Five o'clock a.m., March 6, 1836. A piercing bugle blast broke the Texas dawn. Immediately, other Mexican buglers on all sides of the Alamo answered the signal. Inside the fortress, William B. Travis yelled to his men, "Come on, boys! The Mexicans are upon us. Don't surrender. Let's give 'em hell!" By 6:40 that morning the battle was over. All 187 defenders of the Alamo lay dead inside the battered adobe walls. But, as one of the Mexican officers remarked, "Another victory like this one and it will be the death of us!" More than 1,000 of General Lopez de Santa Anna's 5,000 soldiers had been killed or wounded before Travis and his "valiant few" fell. This stirring account of the Texas war for independence from Mexico focuses on the fateful thirteen-day siege of the Alamo. Placing that famous battle in historical context, the book gives young readers an exciting picture of the skirmishes that preceded it and the ultimate Texas victory five weeks later on the plain of San Jacinto. It was there that Sam Houston's forces, seeking vengeance for the ruthless massacre of Travis's men, coined the famous battle cry "Remember the Alamo!" Young people will find the author's description of the cast of characters in this dramatic battle as compelling as the action itself. Opposing the arrogant dictator Santa Anna, self-styled "Napoleon of the West," were such American heroes as Davy Crockett, Jim Bowie, Jim Bonham, and other rawboned, fighting frontiersmen who chose to give up their lives rather than desert the cause of freedom. The author has provided a chronology which pinpoints important events in Texas history, from 1803 through September, 1836, when the Texas constitution was ratified. A gallery of historic engravings and paintings handsomely illustrates the book, and seven panoramic maps give a clear view of Santa Anna's strategy and the defenders' positions.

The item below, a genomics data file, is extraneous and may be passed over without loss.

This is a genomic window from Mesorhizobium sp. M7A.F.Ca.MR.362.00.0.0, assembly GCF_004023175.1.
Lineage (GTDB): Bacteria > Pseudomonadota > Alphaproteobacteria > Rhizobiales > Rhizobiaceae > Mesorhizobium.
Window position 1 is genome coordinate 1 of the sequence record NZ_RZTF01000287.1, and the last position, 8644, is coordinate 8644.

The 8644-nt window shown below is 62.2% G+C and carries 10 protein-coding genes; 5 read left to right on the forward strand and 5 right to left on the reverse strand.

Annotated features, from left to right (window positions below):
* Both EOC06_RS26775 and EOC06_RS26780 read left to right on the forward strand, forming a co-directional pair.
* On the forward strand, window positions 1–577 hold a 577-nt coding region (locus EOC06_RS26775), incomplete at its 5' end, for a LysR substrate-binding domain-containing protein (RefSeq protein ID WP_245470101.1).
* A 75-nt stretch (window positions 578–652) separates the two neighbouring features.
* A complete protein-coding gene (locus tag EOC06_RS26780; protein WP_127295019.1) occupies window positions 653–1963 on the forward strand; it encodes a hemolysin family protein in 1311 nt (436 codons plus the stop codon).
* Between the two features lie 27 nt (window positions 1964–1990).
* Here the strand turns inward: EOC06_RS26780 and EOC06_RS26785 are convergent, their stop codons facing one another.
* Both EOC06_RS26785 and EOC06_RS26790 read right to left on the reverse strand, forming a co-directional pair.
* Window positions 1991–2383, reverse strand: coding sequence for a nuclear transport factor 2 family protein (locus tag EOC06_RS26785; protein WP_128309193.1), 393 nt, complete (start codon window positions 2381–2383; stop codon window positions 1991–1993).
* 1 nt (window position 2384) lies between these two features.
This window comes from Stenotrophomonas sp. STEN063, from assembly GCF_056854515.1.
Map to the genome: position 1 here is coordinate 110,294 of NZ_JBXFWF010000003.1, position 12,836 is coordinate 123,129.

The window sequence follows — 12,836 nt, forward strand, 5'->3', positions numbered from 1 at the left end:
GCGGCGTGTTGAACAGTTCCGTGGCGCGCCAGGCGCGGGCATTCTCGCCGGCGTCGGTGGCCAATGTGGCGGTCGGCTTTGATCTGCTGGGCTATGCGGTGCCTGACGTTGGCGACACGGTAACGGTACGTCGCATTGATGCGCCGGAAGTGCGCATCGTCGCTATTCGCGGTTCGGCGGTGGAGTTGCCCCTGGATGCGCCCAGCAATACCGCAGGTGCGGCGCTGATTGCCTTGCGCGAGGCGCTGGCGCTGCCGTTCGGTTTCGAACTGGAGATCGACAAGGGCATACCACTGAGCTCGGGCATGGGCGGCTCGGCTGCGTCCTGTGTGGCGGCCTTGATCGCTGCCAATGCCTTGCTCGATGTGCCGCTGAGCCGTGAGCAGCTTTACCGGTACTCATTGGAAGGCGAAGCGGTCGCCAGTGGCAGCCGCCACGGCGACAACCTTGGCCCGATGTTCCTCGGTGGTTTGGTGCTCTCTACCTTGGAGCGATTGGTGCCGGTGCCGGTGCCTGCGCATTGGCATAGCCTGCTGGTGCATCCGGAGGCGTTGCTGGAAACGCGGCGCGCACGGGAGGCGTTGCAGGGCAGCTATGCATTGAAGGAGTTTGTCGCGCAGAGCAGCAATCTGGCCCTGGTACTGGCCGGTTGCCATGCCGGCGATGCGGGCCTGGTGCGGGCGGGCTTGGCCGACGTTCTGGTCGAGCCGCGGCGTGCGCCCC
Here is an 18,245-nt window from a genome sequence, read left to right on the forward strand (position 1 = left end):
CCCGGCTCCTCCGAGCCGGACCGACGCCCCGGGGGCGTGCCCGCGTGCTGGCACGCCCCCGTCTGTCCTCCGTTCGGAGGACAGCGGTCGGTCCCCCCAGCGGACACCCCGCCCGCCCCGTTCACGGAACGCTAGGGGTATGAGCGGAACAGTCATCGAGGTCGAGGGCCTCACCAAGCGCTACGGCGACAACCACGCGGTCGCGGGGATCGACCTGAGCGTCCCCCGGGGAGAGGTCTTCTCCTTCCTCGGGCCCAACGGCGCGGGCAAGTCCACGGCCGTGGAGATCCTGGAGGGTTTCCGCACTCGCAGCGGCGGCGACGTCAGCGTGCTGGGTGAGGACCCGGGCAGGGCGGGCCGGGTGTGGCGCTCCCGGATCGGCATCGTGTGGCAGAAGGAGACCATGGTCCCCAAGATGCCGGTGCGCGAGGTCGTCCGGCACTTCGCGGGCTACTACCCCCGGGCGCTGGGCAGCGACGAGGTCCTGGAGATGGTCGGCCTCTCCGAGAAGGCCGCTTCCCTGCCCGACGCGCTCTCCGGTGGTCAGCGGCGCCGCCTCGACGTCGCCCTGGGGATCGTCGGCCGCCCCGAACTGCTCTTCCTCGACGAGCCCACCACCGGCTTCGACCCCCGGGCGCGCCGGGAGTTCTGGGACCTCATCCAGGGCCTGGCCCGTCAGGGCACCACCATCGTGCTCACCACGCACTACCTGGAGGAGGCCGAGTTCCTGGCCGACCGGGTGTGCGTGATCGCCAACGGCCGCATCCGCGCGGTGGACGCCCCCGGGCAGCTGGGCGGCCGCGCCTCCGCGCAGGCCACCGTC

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Book Description 1964. Library Binding. Book Condition: New. book. Bookseller Inventory # M0027893804